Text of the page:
“We just don’t do mission that way any longer,” said McCrabb, who contrasted Chau’s approach with that of Sister Dorothy Stang, a Notre Dame de Namur sister who was asked by Church leaders in Brazil to serve the indigenous population in that country. Sister Dorothy was killed in 2005 for her work in fighting for the property and land rights of rural workers and peasants.
“The land owners and barons didn’t like that, and that’s what resulted in her death,” McCrabb said.
Unlike the Notre Dame sisters, Chau had not been invited to North Sentinel Island, even as he clearly knew the risks he was taking. In his journal, Chau wrote about not wanting to die, reflecting the night before he was killed if he was seeing the sunset for the last time.
“It’s almost like a modern-day version of the movie, ‘The Mission,'” McCrabb said, referring to the 1986 film about Spanish Jesuit missionaries in the 18th century who evangelized a South American tribe. The film shows a missionary priest tied to a cross and sent over a waterfall after the tribe had killed him.
In his blog, Bishop Barron also drew on the parallels between Chau’s story and “The Mission.”
“Fired by Christ’s call to bring the Gospel even to the ends of the world, Chau resolved to venture to this dangerous and primitive place,” wrote Bishop Barron, who added that Christianity is a missionary religion and that Christians across the centuries have been willing “to risk everything in order to bring the Gospel of Christ to those who do not know it.”
“I realize that even the most sympathetic of observers might well be tempted to see this simply as a waste of a life, a debacle born of naïveté and foolish zeal,” Bishop Barron wrote. “And yet … Jesus did indeed instruct his disciples to bring the Gospel to every nation — it was in fact his final command.”
Nature of mission
The commentary has been less charitable in the secular media, where writers have attacked Chau for disregarding the laws against contacting the tribe and possibly exposing those people to diseases. The very nature of mission work was also called into question, with some dismissing it as a relic of Western imperialism.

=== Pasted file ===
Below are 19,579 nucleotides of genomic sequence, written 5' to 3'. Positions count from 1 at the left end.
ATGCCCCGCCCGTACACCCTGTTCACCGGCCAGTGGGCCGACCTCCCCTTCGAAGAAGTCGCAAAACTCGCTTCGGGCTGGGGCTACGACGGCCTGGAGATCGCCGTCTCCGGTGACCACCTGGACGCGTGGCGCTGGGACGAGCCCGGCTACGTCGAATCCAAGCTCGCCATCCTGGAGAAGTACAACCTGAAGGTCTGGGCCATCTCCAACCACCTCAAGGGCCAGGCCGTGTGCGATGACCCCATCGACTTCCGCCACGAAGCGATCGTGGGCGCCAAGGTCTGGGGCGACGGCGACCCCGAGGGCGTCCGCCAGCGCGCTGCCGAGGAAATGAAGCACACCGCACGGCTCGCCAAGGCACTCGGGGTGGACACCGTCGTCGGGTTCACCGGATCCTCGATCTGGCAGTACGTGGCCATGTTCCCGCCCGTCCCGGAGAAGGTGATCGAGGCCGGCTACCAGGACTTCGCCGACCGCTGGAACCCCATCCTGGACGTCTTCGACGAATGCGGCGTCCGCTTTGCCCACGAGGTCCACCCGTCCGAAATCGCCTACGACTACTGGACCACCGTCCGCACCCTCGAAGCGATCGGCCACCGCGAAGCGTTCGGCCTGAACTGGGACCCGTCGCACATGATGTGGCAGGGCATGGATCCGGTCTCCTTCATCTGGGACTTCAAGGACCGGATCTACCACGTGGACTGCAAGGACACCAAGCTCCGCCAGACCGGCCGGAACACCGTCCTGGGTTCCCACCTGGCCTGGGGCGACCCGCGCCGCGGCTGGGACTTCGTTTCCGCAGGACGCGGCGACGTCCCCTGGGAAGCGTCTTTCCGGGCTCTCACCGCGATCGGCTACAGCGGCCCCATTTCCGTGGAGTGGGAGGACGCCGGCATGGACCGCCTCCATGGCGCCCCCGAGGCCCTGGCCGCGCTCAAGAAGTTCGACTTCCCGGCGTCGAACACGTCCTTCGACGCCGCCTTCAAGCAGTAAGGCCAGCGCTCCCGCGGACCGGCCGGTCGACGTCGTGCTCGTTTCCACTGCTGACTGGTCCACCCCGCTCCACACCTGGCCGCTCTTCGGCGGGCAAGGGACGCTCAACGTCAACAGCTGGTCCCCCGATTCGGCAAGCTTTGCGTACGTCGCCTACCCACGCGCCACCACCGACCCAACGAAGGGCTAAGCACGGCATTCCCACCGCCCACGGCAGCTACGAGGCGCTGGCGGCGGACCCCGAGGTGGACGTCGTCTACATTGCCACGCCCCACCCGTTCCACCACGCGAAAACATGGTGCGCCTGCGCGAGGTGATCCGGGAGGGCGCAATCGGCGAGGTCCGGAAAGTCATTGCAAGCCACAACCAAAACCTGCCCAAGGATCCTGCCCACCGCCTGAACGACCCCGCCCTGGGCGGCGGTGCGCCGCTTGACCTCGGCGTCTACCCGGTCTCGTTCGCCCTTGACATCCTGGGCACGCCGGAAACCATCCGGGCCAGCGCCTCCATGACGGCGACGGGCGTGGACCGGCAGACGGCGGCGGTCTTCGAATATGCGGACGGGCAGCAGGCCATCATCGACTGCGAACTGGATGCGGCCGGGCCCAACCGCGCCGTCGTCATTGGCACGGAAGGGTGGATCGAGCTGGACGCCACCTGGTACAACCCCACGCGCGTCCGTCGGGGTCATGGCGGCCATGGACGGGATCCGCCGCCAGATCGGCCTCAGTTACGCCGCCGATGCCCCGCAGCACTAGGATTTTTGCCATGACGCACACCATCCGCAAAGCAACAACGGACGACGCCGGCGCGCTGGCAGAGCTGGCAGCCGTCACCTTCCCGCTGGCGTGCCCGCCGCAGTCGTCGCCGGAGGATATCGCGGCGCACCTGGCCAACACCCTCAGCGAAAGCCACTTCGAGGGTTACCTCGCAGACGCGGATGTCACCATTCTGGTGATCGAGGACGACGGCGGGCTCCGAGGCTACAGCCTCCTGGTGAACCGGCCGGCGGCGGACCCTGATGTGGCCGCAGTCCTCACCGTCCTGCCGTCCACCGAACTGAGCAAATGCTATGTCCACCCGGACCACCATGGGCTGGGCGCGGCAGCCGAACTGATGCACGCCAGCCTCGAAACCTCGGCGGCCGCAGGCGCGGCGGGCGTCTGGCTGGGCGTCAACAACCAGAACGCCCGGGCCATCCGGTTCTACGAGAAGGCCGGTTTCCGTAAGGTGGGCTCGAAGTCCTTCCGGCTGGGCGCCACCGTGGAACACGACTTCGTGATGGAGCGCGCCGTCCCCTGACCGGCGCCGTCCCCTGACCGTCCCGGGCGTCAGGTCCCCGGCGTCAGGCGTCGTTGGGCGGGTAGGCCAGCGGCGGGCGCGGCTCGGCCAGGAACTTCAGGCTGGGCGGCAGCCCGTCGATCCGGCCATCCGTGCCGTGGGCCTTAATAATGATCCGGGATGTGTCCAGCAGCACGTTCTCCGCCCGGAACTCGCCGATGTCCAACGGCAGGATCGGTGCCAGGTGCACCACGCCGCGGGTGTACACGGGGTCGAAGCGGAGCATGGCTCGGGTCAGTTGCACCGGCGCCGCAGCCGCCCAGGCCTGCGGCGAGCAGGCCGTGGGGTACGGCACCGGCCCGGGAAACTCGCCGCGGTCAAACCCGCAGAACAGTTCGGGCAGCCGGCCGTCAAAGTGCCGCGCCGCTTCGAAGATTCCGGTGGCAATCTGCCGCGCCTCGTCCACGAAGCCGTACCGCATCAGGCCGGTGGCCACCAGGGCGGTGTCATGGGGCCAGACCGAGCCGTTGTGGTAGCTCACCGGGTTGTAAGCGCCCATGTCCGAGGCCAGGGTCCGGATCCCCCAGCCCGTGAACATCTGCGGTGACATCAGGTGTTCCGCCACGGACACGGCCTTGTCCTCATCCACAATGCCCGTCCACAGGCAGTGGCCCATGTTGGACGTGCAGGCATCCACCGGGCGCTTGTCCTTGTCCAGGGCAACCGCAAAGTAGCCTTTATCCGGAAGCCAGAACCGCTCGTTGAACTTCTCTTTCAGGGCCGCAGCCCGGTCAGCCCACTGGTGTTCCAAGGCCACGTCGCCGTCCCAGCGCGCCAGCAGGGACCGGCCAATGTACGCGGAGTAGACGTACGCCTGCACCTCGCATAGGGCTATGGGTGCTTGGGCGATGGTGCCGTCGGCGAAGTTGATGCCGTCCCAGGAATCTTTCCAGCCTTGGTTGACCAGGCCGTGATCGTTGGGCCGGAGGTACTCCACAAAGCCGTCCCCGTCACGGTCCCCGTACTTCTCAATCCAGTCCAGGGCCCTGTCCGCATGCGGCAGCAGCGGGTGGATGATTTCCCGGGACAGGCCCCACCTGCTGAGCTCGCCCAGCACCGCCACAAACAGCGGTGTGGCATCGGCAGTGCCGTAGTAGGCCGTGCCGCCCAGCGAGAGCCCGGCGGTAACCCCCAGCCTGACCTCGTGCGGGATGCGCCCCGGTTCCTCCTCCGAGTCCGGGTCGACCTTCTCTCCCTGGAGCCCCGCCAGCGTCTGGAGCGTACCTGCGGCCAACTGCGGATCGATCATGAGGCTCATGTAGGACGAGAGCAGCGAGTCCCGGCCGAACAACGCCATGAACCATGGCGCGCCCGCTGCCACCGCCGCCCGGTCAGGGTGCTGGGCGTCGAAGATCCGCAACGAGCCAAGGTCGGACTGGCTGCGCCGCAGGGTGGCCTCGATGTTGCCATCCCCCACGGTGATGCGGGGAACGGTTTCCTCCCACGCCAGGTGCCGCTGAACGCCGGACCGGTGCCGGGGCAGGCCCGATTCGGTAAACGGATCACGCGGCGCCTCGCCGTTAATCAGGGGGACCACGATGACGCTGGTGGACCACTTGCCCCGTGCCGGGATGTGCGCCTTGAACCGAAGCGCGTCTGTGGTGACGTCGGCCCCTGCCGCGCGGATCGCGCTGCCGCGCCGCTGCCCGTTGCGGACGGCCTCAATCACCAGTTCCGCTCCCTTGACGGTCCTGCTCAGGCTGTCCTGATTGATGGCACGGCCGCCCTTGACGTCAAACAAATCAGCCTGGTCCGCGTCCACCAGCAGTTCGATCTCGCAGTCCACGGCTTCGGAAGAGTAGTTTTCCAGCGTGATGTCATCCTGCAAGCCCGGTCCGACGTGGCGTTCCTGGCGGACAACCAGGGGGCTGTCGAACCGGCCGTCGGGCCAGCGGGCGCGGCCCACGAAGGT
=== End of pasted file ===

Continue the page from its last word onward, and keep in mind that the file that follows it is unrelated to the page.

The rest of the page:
Spizale, from Family Missions Company, said missionaries often feel a tension between the Lord’s charge to make disciples of all nations while navigating complex realities on the ground that often include volatile political, legal and cultural circumstances.
“That’s a tension we hear in the way people are writing and talking about this most recent incident,” Spizale said. “Even in Christian circles, people are wondering what they would do there, and I can’t say that I precisely know the answer either.”
Father Chris Saenz, a Columban Fathers missionary priest who recently returned home to the United States after 17 years in Chile, told OSV that the Mapuche indigenous community in that country was often not happy to see him and other missionaries, but he added that those tensions eased over time with dialogue.
“You have to get to know the people first,” Father Saenz said. “The people in that area weren’t wild about our presence, but oftentimes we would go to their houses and visit. We’d sit down, have a coffee and talk about anything other than religion. We just met on a basic human level.”
Father Saenz said he could relate to the zeal and romanticism that Chau displayed for mission work.
“I had a bit of that too when I was a young man,” said Father Saenz, 51, who added that an experienced missionary would know other ways to engage a remote community, such as working through backchannels and developing relationships over time by learning the people’s language and culture.
“As a missionary, you can create bridges,” Father Saenz said. “You can narrow the gaps between peoples.”
Brian Fraga is an Our Sunday Visitor contributing editor.